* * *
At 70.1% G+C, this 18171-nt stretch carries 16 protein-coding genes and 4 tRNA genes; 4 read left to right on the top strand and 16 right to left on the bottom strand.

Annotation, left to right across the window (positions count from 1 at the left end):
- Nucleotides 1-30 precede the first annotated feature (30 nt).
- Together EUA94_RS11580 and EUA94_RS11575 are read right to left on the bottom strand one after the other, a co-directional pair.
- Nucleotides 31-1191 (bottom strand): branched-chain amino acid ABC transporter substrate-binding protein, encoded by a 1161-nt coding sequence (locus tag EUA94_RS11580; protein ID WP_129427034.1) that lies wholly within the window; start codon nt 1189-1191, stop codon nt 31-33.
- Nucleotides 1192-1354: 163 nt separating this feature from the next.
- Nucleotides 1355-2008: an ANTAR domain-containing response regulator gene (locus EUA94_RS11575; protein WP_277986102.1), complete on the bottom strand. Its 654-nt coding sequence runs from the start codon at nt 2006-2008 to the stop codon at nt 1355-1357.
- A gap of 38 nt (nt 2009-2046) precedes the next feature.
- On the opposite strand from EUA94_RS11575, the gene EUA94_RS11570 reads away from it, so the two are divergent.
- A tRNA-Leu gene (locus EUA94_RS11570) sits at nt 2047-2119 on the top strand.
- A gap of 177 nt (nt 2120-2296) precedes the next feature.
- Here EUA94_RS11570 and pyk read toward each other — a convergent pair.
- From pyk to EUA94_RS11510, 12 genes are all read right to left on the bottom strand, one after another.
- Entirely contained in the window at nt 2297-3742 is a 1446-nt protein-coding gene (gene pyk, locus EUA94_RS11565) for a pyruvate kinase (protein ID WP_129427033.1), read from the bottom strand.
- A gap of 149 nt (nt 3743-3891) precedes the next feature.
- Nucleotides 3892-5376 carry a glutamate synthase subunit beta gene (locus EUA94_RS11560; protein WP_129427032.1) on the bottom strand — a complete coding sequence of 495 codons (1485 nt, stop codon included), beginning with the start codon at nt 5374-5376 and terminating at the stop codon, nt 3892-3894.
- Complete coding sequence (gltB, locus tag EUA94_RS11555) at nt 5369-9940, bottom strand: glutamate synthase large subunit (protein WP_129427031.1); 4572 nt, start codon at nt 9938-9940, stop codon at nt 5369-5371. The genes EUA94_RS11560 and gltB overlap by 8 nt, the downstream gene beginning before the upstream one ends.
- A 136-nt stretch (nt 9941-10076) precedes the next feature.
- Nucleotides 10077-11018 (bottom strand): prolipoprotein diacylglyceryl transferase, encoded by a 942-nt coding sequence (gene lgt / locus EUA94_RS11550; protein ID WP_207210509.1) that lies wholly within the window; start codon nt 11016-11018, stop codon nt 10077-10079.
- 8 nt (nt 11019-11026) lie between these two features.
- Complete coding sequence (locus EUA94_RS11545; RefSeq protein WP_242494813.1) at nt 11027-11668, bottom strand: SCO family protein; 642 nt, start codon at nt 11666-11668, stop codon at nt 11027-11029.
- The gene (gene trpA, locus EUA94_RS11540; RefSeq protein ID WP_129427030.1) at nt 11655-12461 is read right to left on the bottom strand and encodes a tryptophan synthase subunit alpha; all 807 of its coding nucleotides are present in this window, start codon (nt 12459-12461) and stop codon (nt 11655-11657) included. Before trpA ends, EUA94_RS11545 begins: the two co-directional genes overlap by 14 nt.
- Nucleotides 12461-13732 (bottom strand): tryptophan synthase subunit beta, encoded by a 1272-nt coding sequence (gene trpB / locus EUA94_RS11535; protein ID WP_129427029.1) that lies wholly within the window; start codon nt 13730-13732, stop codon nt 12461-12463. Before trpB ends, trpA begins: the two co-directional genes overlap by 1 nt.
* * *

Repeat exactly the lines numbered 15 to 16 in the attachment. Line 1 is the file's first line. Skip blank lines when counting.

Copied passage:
- A gap of 149 nt (nt 3743-3891) precedes the next feature.
- Nucleotides 3892-5376 carry a glutamate synthase subunit beta gene (locus EUA94_RS11560; protein WP_129427032.1) on the bottom strand — a complete coding sequence of 495 codons (1485 nt, stop codon included), beginning with the start codon at nt 5374-5376 and terminating at the stop codon, nt 3892-3894.